For the cost, I'd buy a cheap SDR dongle, and you can use it as a test device, and maybe one that can do HF, with a bit off dangly wire will give you more to listen to. Geography is everything. For me, on the UK coast at sea level, I get some marine band, but pretty well nothing locally on the ham bands. There is a repeater but few users. Radio as a hobby has zillions of strands. Some people never step outside their comfy ones. I have a great HF rig - and it's not been plugged in for 4 years! Not my thing really. Digital is er, challenging, but always something to do. Best of luck with the test.
“ A handheld as your only radio is a tricky one - external antennas really are necessities for anything other than local repeater work.” —- what do you mean by repeater work? Does that mean I’m playing in a different park than somebody with an external antenna? Why do I need the repeater and he doesn’t ?

The questions may seem infantile, but in the hobby I guess I am... :unsure:
 

ladn

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second question - any meaning to the frequencies in your avatar?
The radio dial I use as my avatar is part of a an old super regenerative* receiver (early 1900's) in a museum. There's no particular significance except I think it's an interesting item from our radio past.

* Super Regenerative are an older type of receiver. Most modern radios are superhetrodyne designs. New words for you to look up and add to your ham radio lexicon.

“ A handheld as your only radio is a tricky one - external antennas really are necessities for anything other than local repeater work.” —- what do you mean by repeater work? Does that mean I’m playing in a different park than somebody with an external antenna? Why do I need the repeater and he doesn’t ?
A "repeater" is a type of remotely operated receiver/transmitter usually found on VHF (and higher) frequencies. Repeaters receive on one frequency and instantaneously re transmit the signal on another frequency. Repeaters are usually located on high ground and greatly extend the range of handhelds and mobile units. Some repeaters can be linked to form regional, national or international networks.

Handheld antennas are rather inefficient, and the radios themselves only put out about 5 watts. Repeaters are a great equalizer in that a 5W handheld talking into a repeater has the same range as a 50W radio with external antenna. The differences will be that the 50W radio will (probably) be able to hit repeaters at a greater distance and will be able to talk simplex (radio-to-radio directly) over a greater distance.

You can use an external antenna on a handheld, but, depending on a number of variables, you could overload (overwhelm) your handheld's receiver with excessive strong signals. Inexpensive Chinese radios (Baofeng, etc.) are especially prone to this issue, while higher quality radios (Yaseu, Icom, Kenwood) have considerably better front end filtering and signal rejection. Top quality commercial radios (think Motorola, BK, Thales, Harris, Vertex, Kenwood, Icom) have superb receivers and can function extremely well in a strong signal environment--but at a very steep price.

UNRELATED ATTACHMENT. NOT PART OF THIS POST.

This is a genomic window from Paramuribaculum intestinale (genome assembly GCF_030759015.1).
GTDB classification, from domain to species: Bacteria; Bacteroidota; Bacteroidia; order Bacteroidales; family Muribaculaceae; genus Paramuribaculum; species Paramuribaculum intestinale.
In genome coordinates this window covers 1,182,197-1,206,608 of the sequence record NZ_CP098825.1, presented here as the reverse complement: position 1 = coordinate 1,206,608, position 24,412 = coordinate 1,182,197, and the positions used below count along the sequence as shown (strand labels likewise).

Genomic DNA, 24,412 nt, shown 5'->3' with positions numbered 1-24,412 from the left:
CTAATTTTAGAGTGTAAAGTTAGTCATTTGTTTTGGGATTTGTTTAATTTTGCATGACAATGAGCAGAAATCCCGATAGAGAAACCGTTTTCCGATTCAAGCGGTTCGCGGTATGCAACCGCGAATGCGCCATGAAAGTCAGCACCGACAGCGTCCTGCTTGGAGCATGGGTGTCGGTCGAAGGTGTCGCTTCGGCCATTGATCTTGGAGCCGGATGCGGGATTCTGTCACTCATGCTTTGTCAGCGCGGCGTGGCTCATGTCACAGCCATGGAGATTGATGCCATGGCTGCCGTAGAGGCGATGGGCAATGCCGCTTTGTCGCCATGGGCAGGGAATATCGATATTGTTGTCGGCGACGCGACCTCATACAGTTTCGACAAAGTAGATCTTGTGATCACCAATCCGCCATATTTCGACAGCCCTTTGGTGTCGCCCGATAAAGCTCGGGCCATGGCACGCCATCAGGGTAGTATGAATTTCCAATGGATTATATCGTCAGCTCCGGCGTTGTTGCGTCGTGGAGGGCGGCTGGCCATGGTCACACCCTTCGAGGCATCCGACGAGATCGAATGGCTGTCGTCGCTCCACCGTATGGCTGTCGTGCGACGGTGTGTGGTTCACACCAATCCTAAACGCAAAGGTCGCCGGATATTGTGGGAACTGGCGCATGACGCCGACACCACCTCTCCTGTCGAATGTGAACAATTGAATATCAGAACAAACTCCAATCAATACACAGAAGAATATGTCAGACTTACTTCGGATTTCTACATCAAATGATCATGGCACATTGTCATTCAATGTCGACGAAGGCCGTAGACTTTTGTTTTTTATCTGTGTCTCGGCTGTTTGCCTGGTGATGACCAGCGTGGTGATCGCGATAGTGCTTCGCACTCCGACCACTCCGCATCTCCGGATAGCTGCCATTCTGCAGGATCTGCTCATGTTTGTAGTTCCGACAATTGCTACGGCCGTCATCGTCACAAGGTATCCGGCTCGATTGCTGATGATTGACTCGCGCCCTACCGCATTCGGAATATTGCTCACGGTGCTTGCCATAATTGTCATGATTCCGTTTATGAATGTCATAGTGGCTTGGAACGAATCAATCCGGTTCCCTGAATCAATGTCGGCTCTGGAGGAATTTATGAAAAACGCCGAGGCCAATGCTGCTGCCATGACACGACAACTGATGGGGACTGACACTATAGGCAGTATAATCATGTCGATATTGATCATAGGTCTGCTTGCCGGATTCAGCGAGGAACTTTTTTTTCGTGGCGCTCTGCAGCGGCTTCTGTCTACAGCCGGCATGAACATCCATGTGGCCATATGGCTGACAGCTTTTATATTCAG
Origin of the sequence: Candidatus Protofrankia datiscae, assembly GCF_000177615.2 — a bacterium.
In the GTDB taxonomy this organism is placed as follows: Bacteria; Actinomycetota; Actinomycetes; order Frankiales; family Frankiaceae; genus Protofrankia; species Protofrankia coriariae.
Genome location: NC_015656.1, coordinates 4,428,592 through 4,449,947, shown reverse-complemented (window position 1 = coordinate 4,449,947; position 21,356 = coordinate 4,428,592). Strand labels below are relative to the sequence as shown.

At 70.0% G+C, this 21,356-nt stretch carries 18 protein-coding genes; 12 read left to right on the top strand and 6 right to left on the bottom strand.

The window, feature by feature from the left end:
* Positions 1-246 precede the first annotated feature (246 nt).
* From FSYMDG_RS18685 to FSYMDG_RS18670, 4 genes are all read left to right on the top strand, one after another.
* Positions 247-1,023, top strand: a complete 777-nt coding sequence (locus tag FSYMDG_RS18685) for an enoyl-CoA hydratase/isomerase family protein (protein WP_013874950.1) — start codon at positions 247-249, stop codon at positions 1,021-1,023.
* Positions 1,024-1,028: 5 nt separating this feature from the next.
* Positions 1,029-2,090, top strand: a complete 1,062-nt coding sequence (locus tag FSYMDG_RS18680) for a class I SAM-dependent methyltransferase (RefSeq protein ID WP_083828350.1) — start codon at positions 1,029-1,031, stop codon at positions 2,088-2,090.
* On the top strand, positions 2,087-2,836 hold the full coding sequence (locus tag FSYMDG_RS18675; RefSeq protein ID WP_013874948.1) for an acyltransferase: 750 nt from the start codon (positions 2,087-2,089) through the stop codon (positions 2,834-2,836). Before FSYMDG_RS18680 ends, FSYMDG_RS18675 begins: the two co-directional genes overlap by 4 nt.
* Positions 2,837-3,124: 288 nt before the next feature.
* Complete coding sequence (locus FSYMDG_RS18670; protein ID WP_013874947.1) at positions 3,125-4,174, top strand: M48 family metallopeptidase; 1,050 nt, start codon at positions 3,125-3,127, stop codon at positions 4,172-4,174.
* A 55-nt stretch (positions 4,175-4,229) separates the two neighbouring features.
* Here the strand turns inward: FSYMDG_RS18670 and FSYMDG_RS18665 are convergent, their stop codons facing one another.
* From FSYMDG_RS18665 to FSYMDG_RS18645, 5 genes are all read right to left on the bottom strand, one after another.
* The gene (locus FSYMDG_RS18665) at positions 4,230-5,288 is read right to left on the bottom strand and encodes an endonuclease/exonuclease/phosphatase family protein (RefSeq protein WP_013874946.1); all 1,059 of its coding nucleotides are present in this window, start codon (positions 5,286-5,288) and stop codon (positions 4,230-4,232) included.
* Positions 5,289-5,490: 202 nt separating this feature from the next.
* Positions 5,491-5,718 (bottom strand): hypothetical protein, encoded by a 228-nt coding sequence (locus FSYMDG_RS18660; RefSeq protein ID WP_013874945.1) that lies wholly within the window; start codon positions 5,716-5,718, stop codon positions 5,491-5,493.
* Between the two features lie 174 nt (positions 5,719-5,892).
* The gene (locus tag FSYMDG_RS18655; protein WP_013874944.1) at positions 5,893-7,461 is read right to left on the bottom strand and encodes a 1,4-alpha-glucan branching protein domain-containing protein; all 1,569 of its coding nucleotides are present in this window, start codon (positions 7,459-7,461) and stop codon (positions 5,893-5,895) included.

There are several recent message threads on RR that address the receiver overloading issue with external antennas and inexpensive Chicom. radios
 
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u2fan61

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Hello @u2fan61 and Welcome to Radio Reference!


Well, I've been a ham since 1974 but there are plenty of other hams around here that are much smarter than I am. LOL! :ROFLMAO: I will say one thing for sure, you selected an excellent starter radio by getting the Yaesu FT-70DR. I have a Yaesu HT as well and really like the brand. Yaesu, as you probably know, has been supporting hams for many years now. They are a great company with great products.

As for the license process, I need to defer that portion of your post to somebody in Canada. They would be far better qualified to speak to that than I would be.

Sooooooo... Do you have any specific questions that you had in mind when you posted here that I or others might also be able to answer for you? Ham Radio or Amateur Radio is such a broad hobby, you may want to let us know what it was that drew you to the hobby in the first place.

Looking forward to seeing your response.

73 my new friend, Dave K4EET

Question Dave-

Going to try programming my radio. If a local town has four repeaters listed in both radioreference and repeatrerbook - do I need to program all four in or just one? Bigger question - if my radio picks up repeater A, and repeater A picks up repeater B, C, D and so on - will I be able to hear something coming off of repeater D? Make sense?
 

K9DWB

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I myself would program each repeater in the local area. As I understand it, repeater A is not going to transmit to B, C, or D. I am making the assumption repeater A B C D each have their own in/out frequencies. And if these each are geographically nearby, I'm pretty sure they're of differing frequency and tone settings.